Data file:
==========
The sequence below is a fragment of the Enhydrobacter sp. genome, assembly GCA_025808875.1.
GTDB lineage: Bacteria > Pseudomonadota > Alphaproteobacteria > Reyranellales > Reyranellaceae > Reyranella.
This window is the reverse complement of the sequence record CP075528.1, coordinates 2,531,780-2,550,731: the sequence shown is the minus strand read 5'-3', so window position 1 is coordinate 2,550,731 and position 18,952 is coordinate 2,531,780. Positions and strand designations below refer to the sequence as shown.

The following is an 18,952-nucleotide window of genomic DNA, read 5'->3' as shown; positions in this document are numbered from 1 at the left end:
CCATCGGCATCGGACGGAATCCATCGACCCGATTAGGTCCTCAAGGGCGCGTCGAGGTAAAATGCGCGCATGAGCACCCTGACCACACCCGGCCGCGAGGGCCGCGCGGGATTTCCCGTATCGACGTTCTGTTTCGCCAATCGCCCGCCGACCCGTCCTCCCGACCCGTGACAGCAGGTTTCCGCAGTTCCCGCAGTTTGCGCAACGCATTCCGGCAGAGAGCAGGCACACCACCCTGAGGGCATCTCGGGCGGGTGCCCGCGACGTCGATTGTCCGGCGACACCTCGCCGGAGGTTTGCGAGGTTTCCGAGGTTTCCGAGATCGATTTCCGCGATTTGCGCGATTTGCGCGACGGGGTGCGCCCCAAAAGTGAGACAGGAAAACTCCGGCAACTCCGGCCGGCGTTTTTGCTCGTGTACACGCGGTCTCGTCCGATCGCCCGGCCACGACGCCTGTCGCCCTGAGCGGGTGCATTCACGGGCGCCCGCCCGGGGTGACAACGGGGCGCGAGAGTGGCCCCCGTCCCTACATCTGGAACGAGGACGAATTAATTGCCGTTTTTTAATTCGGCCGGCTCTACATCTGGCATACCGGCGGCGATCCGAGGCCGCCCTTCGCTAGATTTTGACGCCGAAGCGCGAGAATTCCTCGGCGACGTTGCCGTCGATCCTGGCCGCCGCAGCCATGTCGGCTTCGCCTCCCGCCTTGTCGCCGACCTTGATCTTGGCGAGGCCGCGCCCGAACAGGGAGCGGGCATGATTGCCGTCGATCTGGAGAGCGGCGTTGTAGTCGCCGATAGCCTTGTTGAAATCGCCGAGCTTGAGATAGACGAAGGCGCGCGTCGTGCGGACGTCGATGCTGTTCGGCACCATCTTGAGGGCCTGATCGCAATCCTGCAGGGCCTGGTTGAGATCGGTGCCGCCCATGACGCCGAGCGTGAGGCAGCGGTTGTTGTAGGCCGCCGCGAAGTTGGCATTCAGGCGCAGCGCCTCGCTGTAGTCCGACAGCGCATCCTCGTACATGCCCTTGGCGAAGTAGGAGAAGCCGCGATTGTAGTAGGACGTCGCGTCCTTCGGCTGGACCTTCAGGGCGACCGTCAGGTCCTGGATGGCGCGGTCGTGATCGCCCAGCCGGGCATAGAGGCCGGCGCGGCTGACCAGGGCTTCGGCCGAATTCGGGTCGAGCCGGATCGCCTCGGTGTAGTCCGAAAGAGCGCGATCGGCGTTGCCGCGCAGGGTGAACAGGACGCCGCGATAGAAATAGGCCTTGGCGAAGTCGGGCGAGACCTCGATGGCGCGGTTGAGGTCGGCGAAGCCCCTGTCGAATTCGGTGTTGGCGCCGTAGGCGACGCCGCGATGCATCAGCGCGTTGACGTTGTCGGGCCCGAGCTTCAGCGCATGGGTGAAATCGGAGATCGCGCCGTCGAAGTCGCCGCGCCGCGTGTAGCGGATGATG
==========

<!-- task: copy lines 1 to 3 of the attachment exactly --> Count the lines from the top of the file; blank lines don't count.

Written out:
The sequence below is a fragment of the Enhydrobacter sp. genome, assembly GCA_025808875.1.
GTDB lineage: Bacteria > Pseudomonadota > Alphaproteobacteria > Reyranellales > Reyranellaceae > Reyranella.
This window is the reverse complement of the sequence record CP075528.1, coordinates 2,531,780-2,550,731: the sequence shown is the minus strand read 5'-3', so window position 1 is coordinate 2,550,731 and position 18,952 is coordinate 2,531,780. Positions and strand designations below refer to the sequence as shown.